Fibre Channel SAN Configuration Guide:

You can adjust the maximum number of outstanding disk requests with the Disk.SchedNumReqOutstanding parameter in the vSphere Client. When two or more virtual machines are accessing the same LUN, this parameter controls the number of outstanding requests that each virtual machine can issue to the LUN.

VMware KB Article 1268 (Setting the Maximum Outstanding Disk Requests per Virtual Machine):

You can adjust the maximum number of outstanding disk requests with the Disk.SchedNumReqOutstanding parameter. When two or more virtual machines are accessing the same LUN (logical unit number), this parameter controls the number of outstanding requests each virtual machine can issue to the LUN.

The problem with the two statements above is that I feel they are poorly worded, and as a result, misinterpreted.  I understand what the statement is trying to say, but it’s implying something quite a bit different depending on how a person reads it.  Each statement is correct in that Disk.SchedNumReqOutstanding will gate the amount of active IO possible per LUN and ultimately per VM.  However, the wording implies that the value assigned to Disk.SchedNumReqOutstanding applies individually to each VM which is not the case.  The reason I’m pointing this out is due to the number of misinterpretations I’ve subsequently discovered via Google which I gather are the result of reading one of the latter sources above.

The scenario can be quickly proven in the lab.  Disk.SchedNumReqOutstanding is configured for the default value of 32 active IOs.  Using resxtop, I see my three VMs cranking out IO with IOMETER.  Each VM is configured with IOMETER to create 32 active IOs.  If what I’m being told by the challenge is true, I should be seeing 96 active IO being generated to the LUN from the combined activity of the three VMs.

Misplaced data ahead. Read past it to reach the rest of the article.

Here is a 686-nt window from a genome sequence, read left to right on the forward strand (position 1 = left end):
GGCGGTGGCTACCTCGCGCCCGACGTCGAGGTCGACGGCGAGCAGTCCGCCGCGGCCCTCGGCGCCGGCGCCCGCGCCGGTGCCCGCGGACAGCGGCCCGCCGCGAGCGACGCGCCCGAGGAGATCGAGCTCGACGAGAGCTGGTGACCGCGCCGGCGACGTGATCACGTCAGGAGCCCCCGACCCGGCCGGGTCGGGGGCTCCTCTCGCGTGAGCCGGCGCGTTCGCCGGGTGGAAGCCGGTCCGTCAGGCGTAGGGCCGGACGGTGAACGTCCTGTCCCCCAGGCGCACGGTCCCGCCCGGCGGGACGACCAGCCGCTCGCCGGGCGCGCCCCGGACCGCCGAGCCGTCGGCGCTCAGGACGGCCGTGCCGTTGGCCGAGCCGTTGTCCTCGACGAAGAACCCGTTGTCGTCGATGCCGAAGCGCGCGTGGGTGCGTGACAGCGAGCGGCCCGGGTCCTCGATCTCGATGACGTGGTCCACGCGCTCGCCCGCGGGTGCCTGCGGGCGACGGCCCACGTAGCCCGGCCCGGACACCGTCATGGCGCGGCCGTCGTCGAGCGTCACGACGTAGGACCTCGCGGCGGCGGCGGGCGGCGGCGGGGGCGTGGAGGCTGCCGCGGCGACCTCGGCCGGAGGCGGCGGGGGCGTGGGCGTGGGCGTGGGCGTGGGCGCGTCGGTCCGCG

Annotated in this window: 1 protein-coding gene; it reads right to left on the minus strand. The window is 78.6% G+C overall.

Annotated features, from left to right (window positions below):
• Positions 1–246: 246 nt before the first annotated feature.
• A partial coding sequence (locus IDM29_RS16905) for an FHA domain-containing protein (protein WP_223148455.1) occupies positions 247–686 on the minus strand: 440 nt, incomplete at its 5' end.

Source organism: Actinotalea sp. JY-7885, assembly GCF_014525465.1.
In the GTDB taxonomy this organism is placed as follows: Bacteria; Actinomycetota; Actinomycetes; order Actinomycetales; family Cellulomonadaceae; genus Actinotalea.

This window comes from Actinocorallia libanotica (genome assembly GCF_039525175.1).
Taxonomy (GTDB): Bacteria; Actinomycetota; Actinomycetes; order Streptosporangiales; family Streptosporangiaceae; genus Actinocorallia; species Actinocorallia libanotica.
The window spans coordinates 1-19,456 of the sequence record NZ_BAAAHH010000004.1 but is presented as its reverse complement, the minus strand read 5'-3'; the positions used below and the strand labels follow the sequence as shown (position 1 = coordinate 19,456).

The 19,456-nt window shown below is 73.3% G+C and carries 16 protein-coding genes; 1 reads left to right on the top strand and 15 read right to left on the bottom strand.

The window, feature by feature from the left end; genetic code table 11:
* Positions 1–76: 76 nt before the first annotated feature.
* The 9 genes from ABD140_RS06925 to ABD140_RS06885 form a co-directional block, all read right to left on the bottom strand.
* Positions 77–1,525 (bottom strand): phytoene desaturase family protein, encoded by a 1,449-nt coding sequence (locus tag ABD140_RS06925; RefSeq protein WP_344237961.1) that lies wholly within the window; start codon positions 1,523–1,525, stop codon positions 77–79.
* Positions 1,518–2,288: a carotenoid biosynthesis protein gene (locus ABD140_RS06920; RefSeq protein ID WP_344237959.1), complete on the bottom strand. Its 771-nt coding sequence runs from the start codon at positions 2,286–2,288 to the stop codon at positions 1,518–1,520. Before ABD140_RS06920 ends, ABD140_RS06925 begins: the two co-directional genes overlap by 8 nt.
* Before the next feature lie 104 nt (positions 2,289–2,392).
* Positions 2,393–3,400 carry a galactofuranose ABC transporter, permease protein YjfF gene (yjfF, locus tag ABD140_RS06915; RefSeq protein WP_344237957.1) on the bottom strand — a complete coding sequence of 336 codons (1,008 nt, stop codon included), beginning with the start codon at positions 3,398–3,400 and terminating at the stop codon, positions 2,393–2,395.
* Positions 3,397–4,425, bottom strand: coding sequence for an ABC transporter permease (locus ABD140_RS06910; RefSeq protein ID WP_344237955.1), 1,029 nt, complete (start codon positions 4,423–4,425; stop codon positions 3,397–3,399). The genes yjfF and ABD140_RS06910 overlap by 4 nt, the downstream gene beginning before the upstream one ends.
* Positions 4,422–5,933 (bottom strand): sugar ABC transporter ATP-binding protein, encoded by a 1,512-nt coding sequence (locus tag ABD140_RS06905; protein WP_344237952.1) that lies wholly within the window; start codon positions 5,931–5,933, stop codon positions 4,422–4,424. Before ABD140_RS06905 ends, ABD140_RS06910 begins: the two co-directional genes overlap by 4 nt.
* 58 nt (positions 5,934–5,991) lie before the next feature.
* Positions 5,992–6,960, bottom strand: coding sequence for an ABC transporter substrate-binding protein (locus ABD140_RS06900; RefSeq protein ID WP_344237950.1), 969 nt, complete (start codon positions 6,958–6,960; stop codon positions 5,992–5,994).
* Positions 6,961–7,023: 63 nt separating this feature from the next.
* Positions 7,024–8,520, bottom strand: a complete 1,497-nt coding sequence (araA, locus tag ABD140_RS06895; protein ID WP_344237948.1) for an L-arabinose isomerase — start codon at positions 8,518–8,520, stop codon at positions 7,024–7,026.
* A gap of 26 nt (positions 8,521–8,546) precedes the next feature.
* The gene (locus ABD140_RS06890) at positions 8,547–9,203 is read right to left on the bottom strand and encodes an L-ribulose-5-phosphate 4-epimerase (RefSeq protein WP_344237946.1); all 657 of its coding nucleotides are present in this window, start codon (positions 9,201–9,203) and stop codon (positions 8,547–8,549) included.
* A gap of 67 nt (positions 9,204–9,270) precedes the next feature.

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But that’s not what’s happening.  Instead what I see is approximately 32 ACTV (active) IOs on the LUN, with another 67 IOs waiting in queue (by the way, ESXTOP statistic definitions can be found here).  In my opinion, the Scalable Storage Performance whitepaper most accurately and best defines the behavior of the Disk.SchedNumReqOutstanding value.

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Now going back to the possibility of the Disk.SchedNumReqOutstanding stacking, LUN utilization could get out of hand rapidly with 10, 15, 20, 25 VMs per LUN.  We’d quickly exceed the max supported value of Disk.SchedNumReqOutstanding (and all HBAs I’m aware of) which is 256.  HBA ports themselves typically support a few thousand IOPS.  Stacking the queue depths for each VM could quickly saturate an HBA meaning we’d get a lot less mileage out of those ports as well.

While having a queue depth discussion, it’s also worth noting the %USD value is at 100% and LOAD is approximately 3.  The LOAD statistic corroborates the 3:1 ratio of total IO:queue depth and both figures paint the picture of an oversubscribed LUN from an IO standpoint.

In conclusion, I’d like to see VMware modify the wording in their documentation to provide better understanding leaving nothing open to interpretation.

Update 6/23/11:  Duncan Epping at Yellow Bricks responded with a great followup Disk.SchedNumReqOutstanding the story.

Howdy Partner

May 17th, 2011

I started my IT career working as a contractor in both short and long term engagements at medium to large customer sites.  Since then, and for the past 13+ years, I’ve grown my career in a customer role.  Along the way, I’ve picked up a tremendous amount of experience and expertise across several technologies.  VMware virtualization came onto the scene and I was drawn to specialize in… well, you know the story there.